Howard Schultz is fooling himself if he believes that Starbucks occupies a space in the cultural imagination very different from that of the Mall of America or expensive Sunday brunch. Starbucks is the harbinger of gentrification. Spencer Rascoff and Stan Humphries of Zillow report that properties near Starbucks appreciate in value at greater rates than the average American home (96% to 65% over the past 17 years). "Race Together" will never interrupt the story of white supremacy and will probably make it stronger. But the story of white supremacy is also a lived narrative, and it can be interrupted. Ask the Black Lives Matter activists who punked the Black Friday free-for-all at the Mall of America last year. Or those who continue to disrupt trendy brunches across the country with "Black Brunch." Racism in America is not a problem of misunderstanding, Howard Schultz, not really. It is a problem of wealth and geography. A recent report from Demos found that eliminating disparities in homeownership rates would shrink the wealth gap between white and black Americans substantially more than equalizing college graduation rates and income.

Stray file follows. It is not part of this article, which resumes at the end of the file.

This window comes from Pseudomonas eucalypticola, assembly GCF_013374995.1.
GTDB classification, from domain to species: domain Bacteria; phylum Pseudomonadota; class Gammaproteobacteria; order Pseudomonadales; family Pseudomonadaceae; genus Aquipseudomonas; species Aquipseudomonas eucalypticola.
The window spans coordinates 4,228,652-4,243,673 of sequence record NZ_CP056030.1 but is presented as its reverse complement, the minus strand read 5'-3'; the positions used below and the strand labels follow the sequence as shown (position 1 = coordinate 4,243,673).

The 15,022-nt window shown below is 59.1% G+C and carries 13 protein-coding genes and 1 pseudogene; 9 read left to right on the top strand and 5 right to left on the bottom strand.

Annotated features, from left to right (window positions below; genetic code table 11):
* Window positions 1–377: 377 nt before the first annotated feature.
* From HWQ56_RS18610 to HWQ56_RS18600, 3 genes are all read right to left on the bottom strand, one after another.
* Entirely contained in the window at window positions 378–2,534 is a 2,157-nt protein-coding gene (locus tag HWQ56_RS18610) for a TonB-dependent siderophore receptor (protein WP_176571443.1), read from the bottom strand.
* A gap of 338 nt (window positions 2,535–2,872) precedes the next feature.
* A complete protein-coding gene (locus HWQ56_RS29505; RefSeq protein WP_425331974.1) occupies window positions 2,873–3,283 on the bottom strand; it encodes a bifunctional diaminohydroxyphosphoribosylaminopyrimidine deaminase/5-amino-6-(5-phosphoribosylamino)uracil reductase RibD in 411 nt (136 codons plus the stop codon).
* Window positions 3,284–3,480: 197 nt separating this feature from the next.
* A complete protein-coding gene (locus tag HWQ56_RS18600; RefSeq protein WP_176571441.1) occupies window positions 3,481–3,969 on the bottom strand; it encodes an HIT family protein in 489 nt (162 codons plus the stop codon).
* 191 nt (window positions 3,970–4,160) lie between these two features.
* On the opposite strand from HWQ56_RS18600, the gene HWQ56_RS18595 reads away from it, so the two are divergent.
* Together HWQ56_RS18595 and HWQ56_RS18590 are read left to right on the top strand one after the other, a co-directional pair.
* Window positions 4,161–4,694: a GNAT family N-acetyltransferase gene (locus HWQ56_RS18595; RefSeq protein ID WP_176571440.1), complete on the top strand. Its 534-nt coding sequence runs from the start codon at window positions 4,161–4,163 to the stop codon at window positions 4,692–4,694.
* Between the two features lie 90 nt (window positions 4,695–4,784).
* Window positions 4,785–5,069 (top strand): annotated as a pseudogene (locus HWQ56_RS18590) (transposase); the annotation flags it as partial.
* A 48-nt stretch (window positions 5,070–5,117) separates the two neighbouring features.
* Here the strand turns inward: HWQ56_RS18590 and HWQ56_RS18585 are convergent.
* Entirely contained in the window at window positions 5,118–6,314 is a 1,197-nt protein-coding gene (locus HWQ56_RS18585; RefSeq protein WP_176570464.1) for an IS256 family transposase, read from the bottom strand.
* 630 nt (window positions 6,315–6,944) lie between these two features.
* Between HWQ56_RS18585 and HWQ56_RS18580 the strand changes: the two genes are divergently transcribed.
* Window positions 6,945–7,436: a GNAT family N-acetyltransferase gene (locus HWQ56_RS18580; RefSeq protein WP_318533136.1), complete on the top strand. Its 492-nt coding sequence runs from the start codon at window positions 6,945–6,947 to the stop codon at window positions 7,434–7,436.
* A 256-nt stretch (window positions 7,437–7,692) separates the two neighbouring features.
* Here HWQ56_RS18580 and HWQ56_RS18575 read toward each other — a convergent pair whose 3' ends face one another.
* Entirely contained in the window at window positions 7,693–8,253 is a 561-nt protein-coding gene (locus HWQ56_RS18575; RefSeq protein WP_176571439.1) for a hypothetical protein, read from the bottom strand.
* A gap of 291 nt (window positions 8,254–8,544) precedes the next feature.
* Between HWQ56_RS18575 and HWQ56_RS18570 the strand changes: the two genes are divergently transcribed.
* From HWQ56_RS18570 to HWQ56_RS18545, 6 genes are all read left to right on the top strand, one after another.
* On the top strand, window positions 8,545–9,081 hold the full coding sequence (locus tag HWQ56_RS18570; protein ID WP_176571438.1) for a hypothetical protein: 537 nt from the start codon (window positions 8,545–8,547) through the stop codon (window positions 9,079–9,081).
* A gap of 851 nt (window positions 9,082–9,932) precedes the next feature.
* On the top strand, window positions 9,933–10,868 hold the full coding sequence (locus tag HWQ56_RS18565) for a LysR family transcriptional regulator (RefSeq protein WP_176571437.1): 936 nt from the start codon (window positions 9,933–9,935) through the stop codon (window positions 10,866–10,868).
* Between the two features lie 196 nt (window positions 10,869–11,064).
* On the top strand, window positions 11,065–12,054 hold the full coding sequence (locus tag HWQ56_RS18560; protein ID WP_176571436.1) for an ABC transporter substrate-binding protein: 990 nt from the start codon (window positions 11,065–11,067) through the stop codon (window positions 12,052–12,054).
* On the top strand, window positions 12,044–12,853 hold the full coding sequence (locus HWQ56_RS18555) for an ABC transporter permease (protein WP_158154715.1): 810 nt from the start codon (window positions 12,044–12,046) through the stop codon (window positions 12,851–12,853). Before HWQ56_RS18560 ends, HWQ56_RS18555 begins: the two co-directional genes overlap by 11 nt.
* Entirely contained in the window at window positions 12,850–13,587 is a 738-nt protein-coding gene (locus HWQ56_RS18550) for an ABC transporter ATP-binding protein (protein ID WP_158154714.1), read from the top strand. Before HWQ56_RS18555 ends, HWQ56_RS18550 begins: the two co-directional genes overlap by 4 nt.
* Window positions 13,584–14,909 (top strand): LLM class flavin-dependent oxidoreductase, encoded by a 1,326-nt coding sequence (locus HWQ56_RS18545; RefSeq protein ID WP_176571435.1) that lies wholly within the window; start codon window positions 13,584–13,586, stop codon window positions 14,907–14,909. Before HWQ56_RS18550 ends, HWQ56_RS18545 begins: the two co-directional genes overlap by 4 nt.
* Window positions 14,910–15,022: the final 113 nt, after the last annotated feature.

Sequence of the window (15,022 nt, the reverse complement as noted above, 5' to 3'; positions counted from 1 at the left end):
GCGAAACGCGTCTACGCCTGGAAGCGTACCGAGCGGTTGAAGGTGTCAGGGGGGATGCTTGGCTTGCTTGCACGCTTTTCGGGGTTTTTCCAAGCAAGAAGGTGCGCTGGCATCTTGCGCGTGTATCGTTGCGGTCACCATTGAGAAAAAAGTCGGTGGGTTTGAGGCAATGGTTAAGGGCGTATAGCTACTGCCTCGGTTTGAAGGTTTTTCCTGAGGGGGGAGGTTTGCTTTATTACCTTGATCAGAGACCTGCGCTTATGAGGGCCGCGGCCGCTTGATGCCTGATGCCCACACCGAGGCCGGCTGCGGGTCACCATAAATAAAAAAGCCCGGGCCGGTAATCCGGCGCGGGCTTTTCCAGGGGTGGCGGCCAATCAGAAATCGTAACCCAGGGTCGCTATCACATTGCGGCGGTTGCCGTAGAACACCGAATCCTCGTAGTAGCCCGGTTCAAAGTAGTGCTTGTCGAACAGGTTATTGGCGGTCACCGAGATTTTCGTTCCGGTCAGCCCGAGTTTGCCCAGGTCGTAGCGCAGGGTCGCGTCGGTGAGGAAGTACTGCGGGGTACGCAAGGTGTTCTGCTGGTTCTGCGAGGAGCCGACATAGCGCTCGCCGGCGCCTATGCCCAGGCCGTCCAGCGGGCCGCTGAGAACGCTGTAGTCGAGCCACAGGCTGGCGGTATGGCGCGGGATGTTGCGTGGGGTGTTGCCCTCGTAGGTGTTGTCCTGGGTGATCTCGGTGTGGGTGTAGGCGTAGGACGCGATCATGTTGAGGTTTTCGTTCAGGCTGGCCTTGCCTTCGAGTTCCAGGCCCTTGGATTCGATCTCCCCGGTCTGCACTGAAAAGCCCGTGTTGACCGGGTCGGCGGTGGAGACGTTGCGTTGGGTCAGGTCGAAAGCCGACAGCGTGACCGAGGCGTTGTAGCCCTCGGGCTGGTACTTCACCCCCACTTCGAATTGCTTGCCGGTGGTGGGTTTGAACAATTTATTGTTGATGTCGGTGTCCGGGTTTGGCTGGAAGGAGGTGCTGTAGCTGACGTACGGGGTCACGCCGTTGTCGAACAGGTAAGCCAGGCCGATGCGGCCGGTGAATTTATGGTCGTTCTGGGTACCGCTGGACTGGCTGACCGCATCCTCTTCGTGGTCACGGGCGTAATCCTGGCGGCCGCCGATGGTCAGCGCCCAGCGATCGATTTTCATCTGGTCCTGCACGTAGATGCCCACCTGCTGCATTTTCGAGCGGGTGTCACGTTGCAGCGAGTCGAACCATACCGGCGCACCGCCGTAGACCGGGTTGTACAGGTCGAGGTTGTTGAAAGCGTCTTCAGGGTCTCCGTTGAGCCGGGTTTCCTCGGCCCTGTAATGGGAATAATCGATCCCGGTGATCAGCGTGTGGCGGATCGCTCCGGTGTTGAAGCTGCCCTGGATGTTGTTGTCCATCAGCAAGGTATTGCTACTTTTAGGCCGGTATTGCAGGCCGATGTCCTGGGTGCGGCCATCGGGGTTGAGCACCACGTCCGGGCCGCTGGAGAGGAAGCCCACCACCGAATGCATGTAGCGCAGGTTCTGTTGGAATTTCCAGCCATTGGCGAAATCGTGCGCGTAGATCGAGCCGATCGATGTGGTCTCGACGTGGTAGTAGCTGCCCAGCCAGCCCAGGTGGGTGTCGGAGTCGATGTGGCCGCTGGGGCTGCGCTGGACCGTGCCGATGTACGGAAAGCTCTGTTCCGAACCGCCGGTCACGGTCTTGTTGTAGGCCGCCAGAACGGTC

In this nation's history, there is relationship between casual dining and racial justice. Take the Greensboro Four--Ezell Blair, Jr., Franklin McCain, Joseph McNeil, and David Richmond--the North Carolina A&T freshmen whose carefully planned, nonviolent protest of segregation could not have happened without coffee. On February 1, 1960, they sat down at a Woolworth's lunch counter in Greensboro, NC and stayed until closing time, expecting to be refused service. They were joined by more students each following day and eventually inspired a boycott that desegregated more than just lunch counters. With their principled actions, these activists and others like them interrupted the lived narrative of white supremacy, and the social change brought about by these actions is the reason why Howard Schultz can even entertain the ludicrous idea of transformative interracial conversations in his cafes. Engaging with the reality of racism is not meaningful if it happens only when we feel like it. Pity that Starbucks has avoided predominantly-black communities such as Selma, AL, Ferguson, MO, Highland Park, MI, or Gary, IN. Starbucks is not part of the noble history of antiracist activism in America. Despite its literary namesake, a character from an iconic American novel that cautions against the hubris of the powerful, Starbucks has no idea how stories work.